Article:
SEC’s Anti-Flash Crash Program Going Swimmingly

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Couldn't be happier she took this job.

That is, other than the lack of someone to run it, the possible lack of interest in finding someone to run it, a plan, figuring out how to pay for that plan, finding someone to implement a potential plan, figuring out how to find someone to implement a potential plan, and the standard SEC two-year process to sign off on the very simplest of things. Those minor matters aside, all is well with the future Consolidated Audit Trail.

As reported earlier this year by The Wall Street Journal, the 10 organizations overseeing the process, including Nasdaq OMX Group Inc. and Intercontinental Exchange Inc., which operates the New York Stock Exchange, still haven’t selected a firm to build and run it. A final plan hasn’t been approved by the SEC and there is no consensus on how to pay for the project, which could cost more than $500 million in its first five years of operation, according to a planning document filed last year….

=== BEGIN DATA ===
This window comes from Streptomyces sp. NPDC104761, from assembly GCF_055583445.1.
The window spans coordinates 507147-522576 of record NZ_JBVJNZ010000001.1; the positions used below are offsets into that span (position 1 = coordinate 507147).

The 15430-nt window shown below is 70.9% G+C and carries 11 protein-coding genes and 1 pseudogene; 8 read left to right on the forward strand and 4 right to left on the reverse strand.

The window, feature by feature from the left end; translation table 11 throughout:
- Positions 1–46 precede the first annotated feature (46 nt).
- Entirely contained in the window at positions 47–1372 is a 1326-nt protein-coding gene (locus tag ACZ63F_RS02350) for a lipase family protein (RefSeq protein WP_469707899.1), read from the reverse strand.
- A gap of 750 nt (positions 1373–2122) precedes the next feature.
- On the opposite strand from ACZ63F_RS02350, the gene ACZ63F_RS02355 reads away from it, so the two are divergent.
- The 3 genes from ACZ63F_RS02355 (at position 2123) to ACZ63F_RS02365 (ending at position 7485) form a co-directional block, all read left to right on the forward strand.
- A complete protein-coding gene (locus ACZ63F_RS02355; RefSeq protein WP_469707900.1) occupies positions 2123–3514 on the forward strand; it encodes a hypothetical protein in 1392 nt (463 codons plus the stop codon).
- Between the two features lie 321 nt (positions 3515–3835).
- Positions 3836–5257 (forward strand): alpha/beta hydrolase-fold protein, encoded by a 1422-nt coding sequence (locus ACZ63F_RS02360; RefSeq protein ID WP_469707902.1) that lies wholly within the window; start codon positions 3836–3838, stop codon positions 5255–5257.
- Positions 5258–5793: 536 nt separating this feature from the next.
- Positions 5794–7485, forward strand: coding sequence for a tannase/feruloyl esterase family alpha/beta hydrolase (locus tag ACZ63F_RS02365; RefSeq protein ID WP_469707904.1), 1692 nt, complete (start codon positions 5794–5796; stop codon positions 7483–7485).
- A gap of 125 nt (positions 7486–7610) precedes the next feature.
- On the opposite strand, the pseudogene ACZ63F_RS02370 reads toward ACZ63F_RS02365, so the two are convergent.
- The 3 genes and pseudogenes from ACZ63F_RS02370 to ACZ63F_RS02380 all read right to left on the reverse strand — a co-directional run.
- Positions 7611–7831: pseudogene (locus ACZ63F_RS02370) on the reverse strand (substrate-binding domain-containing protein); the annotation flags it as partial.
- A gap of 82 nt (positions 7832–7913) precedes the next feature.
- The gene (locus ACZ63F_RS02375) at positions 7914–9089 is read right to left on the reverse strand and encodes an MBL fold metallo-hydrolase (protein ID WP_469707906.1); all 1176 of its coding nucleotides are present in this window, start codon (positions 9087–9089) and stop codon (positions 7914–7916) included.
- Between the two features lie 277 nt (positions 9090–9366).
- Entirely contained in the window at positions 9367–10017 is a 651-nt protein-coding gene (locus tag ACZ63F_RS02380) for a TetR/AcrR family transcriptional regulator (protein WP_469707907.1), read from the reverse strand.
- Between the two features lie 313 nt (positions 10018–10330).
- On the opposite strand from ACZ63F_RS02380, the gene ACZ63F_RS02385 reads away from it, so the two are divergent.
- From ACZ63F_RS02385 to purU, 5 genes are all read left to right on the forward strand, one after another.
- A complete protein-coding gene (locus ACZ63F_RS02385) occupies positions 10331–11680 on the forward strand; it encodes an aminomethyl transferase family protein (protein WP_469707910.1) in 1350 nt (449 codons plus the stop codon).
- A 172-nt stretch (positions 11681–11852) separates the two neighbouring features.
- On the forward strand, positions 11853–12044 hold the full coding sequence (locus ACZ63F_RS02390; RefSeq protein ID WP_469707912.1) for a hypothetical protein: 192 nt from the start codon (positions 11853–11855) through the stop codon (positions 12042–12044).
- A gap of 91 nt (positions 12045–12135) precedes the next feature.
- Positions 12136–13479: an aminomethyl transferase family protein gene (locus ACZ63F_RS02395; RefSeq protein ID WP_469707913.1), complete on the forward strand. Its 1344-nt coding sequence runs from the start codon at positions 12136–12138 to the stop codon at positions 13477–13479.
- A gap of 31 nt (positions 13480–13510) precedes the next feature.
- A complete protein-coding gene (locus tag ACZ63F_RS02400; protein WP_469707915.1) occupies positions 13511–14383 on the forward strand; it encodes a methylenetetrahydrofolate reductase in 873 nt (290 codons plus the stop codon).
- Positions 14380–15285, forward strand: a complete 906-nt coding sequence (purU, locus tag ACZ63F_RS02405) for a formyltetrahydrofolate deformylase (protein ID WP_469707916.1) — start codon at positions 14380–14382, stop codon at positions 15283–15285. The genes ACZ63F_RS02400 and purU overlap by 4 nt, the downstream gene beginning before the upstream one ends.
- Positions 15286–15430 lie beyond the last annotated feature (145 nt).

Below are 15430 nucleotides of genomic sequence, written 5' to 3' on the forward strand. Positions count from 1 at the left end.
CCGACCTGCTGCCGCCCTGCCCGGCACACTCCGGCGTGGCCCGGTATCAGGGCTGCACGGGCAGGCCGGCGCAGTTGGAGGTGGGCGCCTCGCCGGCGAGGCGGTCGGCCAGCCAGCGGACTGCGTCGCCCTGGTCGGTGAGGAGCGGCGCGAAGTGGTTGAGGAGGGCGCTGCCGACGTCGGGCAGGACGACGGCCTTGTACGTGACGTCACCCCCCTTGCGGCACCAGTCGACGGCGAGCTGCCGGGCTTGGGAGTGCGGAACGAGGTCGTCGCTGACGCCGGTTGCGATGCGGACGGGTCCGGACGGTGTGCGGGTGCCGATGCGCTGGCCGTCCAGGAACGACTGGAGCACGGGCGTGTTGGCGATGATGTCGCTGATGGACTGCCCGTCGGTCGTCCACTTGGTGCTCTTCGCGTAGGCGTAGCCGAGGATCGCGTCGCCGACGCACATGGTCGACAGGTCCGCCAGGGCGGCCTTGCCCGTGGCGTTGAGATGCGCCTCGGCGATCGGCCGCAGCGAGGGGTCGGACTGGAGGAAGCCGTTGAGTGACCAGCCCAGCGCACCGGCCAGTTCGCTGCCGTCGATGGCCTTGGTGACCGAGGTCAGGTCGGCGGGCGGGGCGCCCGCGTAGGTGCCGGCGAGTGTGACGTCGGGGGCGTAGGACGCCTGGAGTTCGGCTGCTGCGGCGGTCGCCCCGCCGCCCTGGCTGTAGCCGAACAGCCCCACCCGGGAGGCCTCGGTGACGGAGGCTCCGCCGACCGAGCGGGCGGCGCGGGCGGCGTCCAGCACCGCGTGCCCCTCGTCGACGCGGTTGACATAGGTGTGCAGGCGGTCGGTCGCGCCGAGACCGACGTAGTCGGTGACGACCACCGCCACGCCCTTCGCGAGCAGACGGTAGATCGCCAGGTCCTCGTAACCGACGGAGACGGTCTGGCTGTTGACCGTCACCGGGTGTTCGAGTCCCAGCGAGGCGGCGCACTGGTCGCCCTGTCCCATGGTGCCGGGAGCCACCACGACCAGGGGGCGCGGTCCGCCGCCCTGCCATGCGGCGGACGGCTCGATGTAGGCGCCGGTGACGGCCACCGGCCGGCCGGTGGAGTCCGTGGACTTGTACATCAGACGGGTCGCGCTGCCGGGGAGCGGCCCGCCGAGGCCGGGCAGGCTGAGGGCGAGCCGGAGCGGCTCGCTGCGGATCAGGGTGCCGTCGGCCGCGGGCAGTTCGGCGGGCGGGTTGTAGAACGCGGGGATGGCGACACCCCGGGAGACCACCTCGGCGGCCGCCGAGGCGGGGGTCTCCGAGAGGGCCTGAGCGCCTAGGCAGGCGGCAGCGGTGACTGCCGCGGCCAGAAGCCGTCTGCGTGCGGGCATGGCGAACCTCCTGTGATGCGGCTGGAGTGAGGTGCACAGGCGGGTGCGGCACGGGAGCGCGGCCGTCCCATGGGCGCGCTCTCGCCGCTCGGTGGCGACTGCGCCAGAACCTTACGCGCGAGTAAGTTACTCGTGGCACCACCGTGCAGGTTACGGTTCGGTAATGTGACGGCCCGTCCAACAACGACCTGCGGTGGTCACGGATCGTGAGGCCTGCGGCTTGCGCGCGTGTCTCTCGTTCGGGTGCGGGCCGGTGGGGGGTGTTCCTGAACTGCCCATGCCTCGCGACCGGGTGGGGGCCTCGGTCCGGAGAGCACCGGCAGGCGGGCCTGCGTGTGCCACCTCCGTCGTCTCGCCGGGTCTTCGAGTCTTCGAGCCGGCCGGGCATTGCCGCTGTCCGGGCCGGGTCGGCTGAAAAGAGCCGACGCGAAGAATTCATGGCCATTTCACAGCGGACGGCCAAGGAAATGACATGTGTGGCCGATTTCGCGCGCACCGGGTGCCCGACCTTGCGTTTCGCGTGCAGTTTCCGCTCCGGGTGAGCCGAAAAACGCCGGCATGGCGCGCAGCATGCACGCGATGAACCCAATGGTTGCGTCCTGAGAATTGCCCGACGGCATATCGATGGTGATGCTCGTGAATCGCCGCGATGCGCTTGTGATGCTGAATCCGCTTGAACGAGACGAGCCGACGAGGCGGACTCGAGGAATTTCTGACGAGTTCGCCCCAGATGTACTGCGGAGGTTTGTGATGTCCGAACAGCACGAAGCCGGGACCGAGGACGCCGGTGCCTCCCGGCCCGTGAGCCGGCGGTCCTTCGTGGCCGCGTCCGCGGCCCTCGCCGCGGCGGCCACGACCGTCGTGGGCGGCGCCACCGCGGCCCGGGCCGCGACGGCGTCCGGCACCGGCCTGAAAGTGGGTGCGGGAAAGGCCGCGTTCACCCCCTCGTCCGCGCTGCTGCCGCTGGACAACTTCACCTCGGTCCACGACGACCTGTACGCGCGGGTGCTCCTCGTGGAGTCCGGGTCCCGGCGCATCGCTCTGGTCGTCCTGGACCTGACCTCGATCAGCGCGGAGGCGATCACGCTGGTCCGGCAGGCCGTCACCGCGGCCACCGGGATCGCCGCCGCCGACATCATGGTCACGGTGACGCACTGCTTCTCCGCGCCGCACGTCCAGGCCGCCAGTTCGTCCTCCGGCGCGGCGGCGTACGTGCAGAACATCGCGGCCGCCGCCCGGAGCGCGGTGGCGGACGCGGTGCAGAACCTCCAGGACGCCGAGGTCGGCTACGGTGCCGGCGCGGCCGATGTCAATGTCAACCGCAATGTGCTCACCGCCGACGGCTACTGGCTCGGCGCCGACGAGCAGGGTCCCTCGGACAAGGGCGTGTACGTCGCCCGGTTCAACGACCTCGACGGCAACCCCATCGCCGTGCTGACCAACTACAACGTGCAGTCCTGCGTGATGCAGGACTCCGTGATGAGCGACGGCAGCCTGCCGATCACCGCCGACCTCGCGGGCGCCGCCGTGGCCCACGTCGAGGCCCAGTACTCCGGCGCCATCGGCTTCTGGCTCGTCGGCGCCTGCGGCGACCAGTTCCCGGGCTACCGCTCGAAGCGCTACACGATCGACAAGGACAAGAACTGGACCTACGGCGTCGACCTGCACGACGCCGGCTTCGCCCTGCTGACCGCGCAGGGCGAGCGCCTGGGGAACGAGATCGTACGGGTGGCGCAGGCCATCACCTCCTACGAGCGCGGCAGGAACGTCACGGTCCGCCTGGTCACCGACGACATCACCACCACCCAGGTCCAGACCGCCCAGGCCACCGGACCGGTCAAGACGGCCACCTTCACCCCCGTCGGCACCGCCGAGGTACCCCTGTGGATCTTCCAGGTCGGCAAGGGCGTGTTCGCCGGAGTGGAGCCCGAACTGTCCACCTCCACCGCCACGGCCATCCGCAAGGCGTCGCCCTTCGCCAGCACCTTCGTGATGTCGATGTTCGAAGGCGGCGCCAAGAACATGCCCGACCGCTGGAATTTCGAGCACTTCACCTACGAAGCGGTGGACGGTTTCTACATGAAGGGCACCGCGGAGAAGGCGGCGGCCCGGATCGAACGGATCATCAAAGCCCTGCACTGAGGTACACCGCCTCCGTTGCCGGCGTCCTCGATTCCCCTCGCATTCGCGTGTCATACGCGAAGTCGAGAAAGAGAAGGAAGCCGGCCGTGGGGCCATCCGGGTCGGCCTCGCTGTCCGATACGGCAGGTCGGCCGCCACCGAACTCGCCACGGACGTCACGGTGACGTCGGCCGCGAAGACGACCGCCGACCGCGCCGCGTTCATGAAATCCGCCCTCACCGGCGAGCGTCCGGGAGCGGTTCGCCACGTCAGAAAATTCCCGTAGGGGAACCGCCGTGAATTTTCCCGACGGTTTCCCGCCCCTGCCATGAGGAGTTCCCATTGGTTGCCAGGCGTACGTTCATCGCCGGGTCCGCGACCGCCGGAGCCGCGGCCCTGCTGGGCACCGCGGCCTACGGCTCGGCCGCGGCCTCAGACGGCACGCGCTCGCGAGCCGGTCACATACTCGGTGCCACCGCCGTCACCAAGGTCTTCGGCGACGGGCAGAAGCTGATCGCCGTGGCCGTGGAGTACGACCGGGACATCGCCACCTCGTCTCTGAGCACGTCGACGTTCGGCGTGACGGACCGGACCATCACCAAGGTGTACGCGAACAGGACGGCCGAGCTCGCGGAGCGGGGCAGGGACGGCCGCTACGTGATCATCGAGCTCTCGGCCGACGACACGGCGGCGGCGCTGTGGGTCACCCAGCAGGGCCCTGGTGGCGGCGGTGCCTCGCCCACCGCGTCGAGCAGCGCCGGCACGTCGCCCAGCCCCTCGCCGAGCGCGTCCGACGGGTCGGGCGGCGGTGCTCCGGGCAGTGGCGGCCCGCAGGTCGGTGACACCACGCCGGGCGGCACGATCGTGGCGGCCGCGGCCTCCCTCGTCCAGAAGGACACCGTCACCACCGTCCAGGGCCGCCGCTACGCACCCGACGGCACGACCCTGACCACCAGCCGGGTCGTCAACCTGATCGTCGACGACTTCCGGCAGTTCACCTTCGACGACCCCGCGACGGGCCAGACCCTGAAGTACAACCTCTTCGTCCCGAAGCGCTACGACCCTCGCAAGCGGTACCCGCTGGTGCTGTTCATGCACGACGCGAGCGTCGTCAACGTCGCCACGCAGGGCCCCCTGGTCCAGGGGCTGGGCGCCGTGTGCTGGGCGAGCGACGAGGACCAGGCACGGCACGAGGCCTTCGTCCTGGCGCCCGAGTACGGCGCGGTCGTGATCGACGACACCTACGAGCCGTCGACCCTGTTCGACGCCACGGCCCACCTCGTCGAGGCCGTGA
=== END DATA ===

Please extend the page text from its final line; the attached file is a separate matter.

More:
In addition to the hiring difficulties, it has taken the SEC about about a year to approve two relatively straightforward governance changes to the process for selecting a contractor to run the whole system.

‘Flash Crash’ Fix Faces New Setback [WSJ MoneyBeat blog]

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